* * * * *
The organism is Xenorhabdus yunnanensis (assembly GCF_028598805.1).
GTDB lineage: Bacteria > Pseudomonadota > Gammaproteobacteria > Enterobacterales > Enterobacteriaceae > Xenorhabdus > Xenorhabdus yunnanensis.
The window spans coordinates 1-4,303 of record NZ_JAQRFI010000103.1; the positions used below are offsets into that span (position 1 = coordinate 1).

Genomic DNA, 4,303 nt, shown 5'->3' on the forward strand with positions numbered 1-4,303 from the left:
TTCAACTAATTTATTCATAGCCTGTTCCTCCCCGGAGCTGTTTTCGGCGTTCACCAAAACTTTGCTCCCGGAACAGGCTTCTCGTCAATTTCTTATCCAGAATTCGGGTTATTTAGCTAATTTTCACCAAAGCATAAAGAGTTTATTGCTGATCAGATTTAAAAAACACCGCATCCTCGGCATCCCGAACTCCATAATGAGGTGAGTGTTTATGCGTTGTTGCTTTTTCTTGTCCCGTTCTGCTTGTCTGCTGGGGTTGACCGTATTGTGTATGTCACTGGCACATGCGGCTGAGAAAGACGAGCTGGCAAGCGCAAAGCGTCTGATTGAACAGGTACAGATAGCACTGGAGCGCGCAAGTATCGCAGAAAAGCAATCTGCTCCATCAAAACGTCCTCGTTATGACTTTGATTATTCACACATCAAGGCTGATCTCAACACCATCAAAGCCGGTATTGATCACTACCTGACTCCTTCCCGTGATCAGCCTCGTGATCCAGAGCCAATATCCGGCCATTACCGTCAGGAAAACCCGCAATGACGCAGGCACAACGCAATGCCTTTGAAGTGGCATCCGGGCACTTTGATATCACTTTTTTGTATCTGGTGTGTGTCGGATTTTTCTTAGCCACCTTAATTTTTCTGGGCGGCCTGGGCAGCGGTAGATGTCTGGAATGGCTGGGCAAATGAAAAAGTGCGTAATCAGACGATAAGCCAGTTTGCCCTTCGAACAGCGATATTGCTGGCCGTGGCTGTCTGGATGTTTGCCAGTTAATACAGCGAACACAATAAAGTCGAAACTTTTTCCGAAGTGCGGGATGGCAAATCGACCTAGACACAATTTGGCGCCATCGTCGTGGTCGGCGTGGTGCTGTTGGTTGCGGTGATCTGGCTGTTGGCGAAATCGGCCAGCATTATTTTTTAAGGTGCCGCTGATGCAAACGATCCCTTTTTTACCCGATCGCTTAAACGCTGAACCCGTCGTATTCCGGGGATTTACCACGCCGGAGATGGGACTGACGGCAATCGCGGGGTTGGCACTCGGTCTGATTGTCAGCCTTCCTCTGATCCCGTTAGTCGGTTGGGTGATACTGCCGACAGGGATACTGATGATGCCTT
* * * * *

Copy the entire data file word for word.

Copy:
The organism is Xenorhabdus yunnanensis (assembly GCF_028598805.1).
GTDB lineage: Bacteria > Pseudomonadota > Gammaproteobacteria > Enterobacterales > Enterobacteriaceae > Xenorhabdus > Xenorhabdus yunnanensis.
The window spans coordinates 1-4,303 of record NZ_JAQRFI010000103.1; the positions used below are offsets into that span (position 1 = coordinate 1).

Genomic DNA, 4,303 nt, shown 5'->3' on the forward strand with positions numbered 1-4,303 from the left:
TTCAACTAATTTATTCATAGCCTGTTCCTCCCCGGAGCTGTTTTCGGCGTTCACCAAAACTTTGCTCCCGGAACAGGCTTCTCGTCAATTTCTTATCCAGAATTCGGGTTATTTAGCTAATTTTCACCAAAGCATAAAGAGTTTATTGCTGATCAGATTTAAAAAACACCGCATCCTCGGCATCCCGAACTCCATAATGAGGTGAGTGTTTATGCGTTGTTGCTTTTTCTTGTCCCGTTCTGCTTGTCTGCTGGGGTTGACCGTATTGTGTATGTCACTGGCACATGCGGCTGAGAAAGACGAGCTGGCAAGCGCAAAGCGTCTGATTGAACAGGTACAGATAGCACTGGAGCGCGCAAGTATCGCAGAAAAGCAATCTGCTCCATCAAAACGTCCTCGTTATGACTTTGATTATTCACACATCAAGGCTGATCTCAACACCATCAAAGCCGGTATTGATCACTACCTGACTCCTTCCCGTGATCAGCCTCGTGATCCAGAGCCAATATCCGGCCATTACCGTCAGGAAAACCCGCAATGACGCAGGCACAACGCAATGCCTTTGAAGTGGCATCCGGGCACTTTGATATCACTTTTTTGTATCTGGTGTGTGTCGGATTTTTCTTAGCCACCTTAATTTTTCTGGGCGGCCTGGGCAGCGGTAGATGTCTGGAATGGCTGGGCAAATGAAAAAGTGCGTAATCAGACGATAAGCCAGTTTGCCCTTCGAACAGCGATATTGCTGGCCGTGGCTGTCTGGATGTTTGCCAGTTAATACAGCGAACACAATAAAGTCGAAACTTTTTCCGAAGTGCGGGATGGCAAATCGACCTAGACACAATTTGGCGCCATCGTCGTGGTCGGCGTGGTGCTGTTGGTTGCGGTGATCTGGCTGTTGGCGAAATCGGCCAGCATTATTTTTTAAGGTGCCGCTGATGCAAACGATCCCTTTTTTACCCGATCGCTTAAACGCTGAACCCGTCGTATTCCGGGGATTTACCACGCCGGAGATGGGACTGACGGCAATCGCGGGGTTGGCACTCGGTCTGATTGTCAGCCTTCCTCTGATCCCGTTAGTCGGTTGGGTGATACTGCCGACAGGGATACTGATGATGCCTT